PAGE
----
The Australian: David Stratton review - 4 out of 5 stars

Australian documentary Blue, by Karina Howard, is an angry protest against the pollution of the world’s oceans and the wanton destruction of marine life.

A half-dozen young people in different parts of the world point the finger at ways in which human activity is killing the planet and its wildlife. Factory fishing; the killing of sharks to fill the demand for shark fin soup; the tonnes of plastic that end up in the oceans and are ingested by seabirds — some shocking scenes here — and by larger fish; turtles dying because they’re caught in nets thrown overboard by illegal fisherman — and so on. Shark expert Valerie Taylor, now in her 80s, appears to make a passionate plea for the marine environment.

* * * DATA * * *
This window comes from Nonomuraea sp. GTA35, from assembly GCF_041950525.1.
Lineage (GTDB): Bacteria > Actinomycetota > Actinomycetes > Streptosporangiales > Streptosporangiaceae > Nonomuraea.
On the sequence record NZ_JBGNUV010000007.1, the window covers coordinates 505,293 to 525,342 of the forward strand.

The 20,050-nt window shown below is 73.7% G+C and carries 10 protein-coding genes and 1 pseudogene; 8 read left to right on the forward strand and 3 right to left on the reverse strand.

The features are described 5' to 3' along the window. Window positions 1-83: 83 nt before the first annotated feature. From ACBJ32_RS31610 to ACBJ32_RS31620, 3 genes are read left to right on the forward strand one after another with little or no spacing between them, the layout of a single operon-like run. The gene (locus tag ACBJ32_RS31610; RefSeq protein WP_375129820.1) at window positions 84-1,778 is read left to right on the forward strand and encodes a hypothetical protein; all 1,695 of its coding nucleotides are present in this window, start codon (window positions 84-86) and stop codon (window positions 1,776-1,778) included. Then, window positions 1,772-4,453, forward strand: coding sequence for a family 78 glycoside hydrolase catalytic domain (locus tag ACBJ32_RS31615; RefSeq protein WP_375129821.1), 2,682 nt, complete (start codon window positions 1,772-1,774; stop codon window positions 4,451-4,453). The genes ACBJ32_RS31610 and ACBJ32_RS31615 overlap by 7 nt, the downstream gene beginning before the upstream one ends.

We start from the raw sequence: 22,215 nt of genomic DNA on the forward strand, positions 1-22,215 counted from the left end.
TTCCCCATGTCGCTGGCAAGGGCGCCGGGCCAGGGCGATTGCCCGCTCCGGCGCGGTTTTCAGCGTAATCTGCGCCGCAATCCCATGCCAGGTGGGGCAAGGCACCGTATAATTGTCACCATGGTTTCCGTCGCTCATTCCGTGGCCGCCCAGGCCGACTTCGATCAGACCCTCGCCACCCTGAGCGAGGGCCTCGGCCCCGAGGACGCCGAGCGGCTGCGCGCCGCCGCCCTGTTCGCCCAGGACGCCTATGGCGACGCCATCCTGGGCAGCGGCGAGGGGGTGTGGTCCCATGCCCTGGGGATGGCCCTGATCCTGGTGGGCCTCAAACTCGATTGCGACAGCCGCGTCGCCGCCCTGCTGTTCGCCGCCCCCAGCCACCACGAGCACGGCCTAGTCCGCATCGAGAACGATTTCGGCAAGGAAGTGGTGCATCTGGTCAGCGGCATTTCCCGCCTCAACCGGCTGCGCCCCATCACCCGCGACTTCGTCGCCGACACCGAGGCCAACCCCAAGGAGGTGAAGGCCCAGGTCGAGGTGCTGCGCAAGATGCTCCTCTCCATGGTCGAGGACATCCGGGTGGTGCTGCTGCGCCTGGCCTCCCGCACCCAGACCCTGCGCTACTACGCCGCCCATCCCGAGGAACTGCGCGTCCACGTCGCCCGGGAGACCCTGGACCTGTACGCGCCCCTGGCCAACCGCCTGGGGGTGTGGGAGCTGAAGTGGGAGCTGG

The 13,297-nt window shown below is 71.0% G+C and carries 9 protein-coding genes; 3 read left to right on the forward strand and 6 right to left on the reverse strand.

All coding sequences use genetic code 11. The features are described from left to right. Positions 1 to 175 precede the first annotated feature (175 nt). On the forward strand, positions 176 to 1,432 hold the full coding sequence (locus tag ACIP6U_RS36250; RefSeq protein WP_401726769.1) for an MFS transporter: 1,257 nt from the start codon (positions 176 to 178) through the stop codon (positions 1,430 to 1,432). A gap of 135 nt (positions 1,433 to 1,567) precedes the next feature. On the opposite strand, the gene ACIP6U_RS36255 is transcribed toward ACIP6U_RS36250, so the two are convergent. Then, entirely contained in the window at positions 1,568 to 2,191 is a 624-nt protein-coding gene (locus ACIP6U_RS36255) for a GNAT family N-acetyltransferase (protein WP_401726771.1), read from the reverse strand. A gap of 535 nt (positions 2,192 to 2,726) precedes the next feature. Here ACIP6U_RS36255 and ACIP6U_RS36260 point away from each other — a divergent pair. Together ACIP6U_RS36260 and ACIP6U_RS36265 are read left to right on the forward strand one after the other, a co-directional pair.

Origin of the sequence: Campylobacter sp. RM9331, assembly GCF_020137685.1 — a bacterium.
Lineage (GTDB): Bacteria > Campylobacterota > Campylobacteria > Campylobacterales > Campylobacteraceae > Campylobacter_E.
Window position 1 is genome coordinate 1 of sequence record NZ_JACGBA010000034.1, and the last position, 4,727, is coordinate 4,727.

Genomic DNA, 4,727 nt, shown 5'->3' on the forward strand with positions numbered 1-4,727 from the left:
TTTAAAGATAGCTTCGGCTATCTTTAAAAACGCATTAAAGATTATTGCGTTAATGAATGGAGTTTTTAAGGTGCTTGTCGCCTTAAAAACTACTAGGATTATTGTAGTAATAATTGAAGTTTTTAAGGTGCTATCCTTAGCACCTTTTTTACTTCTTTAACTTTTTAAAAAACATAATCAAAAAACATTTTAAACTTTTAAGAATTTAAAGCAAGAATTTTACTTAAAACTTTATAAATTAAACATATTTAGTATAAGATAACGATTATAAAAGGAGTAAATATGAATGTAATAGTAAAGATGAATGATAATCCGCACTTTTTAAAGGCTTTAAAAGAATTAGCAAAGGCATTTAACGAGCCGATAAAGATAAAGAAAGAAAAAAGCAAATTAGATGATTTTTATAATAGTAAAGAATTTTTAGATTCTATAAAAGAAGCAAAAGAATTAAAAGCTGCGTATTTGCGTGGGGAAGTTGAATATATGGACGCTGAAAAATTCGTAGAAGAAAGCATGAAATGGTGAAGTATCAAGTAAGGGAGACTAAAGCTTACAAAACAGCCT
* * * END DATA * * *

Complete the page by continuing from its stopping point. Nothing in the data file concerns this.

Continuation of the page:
One expert believes that: “In my lifetime, half of all marine life has disappeared.”

We’re told 50 per cent of plastic produced is used once and then thrown away and that every piece of plastic produced still exists. Some scientists predict that in two decades there will be more plastic in the world’s seas than there will be fish, and inevitably the plastic finds its way into the food chain. We’re eating it. Can anything be done? Does anyone care? Howard’s angry, challenging film is probably preaching to the converted, but it’s an important reminder of the fragility of our planet’s environment.

Blue (PG)

Four stars

Limited release from Thursday

Blue The Film